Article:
Salvador Sobral sings playful version of his 2017 Eurovision winner before the contest

Salvador and Luísa Sobral
Salvador overcame life-threatening illness to win

Salvador and Luísa Sobral "Amar Pelos Dois"

Salvador and Luísa Sobral "Amar Pelos Dois" (To love for both of us)

Salvador comes across as wildy eccentric and unworldly, while at the same time level-headed and sincere. There is a genuine backstory behind this, surprising in this age of made-up hype. In December 2017 he had a heart transplant, getting out of hospital on 12 Jan 2018.

He was already ill seven months earlier. He'd had another lesser operation just before the Portuguese heats. His sister Luísa Sobral was at the Eurovision final in Kiev in May 2017 not only because she wrote the winning song. She had special dispensation from the organisers to stand in for her convalescing brother during the rehearsals and meetings leading up to the event.

This family support meant that when Salvador was there he could concentrate on the essentials, such as his stage performance. And he had another advantage - he had thought deeply about what music and Eurovision meant in his life, and why it was worth making the effort to turn up. This showed up in his performance. It wasn't the usual frantic attempt to impress. He was very visibly concentrating on the song.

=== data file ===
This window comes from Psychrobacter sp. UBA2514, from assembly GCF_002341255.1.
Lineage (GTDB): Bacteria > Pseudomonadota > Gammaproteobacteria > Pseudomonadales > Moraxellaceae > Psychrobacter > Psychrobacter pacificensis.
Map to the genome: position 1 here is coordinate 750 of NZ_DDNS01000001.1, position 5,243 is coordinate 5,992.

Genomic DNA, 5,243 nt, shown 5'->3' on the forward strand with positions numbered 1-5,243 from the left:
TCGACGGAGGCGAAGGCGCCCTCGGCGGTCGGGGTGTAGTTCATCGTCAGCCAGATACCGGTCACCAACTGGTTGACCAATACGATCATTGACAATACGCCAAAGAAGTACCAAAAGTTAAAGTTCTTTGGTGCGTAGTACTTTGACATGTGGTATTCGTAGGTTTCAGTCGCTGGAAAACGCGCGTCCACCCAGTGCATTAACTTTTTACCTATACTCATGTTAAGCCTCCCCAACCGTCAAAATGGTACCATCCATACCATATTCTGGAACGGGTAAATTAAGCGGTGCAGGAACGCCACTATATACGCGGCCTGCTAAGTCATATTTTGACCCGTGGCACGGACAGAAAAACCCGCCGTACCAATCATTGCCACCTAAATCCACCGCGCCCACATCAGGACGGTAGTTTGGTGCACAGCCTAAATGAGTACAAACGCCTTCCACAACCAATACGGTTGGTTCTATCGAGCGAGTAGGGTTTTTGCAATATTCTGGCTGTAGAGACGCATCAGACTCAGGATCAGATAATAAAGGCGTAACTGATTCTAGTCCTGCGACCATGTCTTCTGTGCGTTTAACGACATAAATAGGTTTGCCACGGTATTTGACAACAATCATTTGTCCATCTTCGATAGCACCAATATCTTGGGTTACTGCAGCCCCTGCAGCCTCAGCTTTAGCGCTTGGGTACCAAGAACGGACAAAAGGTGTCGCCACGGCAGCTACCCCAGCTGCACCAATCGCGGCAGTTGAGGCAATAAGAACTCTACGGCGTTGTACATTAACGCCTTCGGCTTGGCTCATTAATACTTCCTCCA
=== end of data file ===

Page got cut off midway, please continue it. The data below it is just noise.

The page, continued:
“We live in a world of disposable music - fast-food music without any content. I think this could be a victory for music that actually means something. Music is not fireworks. Music is feeling.” Salvador Sobral, May 2017 in Kiev, after winning the Eurovision Song Contest

His victory speech, with its famous "Music-is-feeling-not-fireworks" remark, was way outside the Eurovision norm. He is still somewhat distanced from awards even now.

"I always feel a bit strange, since I do not feel I deserve any prize", he told Euronews recently after winning another award. "All I do is sing, which is what I like and what I do naturally".

Even if you don't normally like Eurovision it is worth listening to Amar Pelos Dois if you haven't seen it. Not just feeling but quite a lot of thought went into making it work.

Salvador Sobral "Amar Pelos Dois" Eurovision winner

Salvador Sobral "Amar Pelos Dois" at Eurovision Song Contest 2017

It has an unusually long introduction before the singing starts. These 20 seconds allowed the audience to decompress from the hyped up atmosphere of the Eurovision venue. It gave them a chance to reset and tune in to this quieter, more tender kind of song.

Your thoughts are welcome. Comments powered by Talkyard.